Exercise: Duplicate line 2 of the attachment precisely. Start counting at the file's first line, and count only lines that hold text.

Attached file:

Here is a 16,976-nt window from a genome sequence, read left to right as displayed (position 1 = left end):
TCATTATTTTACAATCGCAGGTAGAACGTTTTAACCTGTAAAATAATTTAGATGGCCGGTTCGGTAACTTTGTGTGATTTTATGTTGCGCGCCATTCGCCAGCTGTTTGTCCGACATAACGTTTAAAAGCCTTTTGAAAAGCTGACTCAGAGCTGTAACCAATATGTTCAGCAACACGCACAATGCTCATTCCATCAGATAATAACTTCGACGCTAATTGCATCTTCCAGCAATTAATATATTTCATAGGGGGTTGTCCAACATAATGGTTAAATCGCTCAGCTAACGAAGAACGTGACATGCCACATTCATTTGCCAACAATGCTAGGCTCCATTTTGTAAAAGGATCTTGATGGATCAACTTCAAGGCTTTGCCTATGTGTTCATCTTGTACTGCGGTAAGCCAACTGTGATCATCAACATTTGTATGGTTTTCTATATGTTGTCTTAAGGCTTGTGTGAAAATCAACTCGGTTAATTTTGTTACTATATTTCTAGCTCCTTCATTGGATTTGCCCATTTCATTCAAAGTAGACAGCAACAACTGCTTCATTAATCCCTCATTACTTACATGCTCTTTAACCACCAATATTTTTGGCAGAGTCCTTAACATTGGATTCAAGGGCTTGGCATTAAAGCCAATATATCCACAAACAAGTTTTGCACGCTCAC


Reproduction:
TCATTATTTTACAATCGCAGGTAGAACGTTTTAACCTGTAAAATAATTTAGATGGCCGGTTCGGTAACTTTGTGTGATTTTATGTTGCGCGCCATTCGCCAGCTGTTTGTCCGACATAACGTTTAAAAGCCTTTTGAAAAGCTGACTCAGAGCTGTAACCAATATGTTCAGCAACACGCACAATGCTCATTCCATCAGATAATAACTTCGACGCTAATTGCATCTTCCAGCAATTAATATATTTCATAGGGGGTTGTCCAACATAATGGTTAAATCGCTCAGCTAACGAAGAACGTGACATGCCACATTCATTTGCCAACAATGCTAGGCTCCATTTTGTAAAAGGATCTTGATGGATCAACTTCAAGGCTTTGCCTATGTGTTCATCTTGTACTGCGGTAAGCCAACTGTGATCATCAACATTTGTATGGTTTTCTATATGTTGTCTTAAGGCTTGTGTGAAAATCAACTCGGTTAATTTTGTTACTATATTTCTAGCTCCTTCATTGGATTTGCCCATTTCATTCAAAGTAGACAGCAACAACTGCTTCATTAATCCCTCATTACTTACATGCTCTTTAACCACCAATATTTTTGGCAGAGTCCTTAACATTGGATTCAAGGGCTTGGCATTAAAGCCAATATATCCACAAACAAGTTTTGCACGCTCAC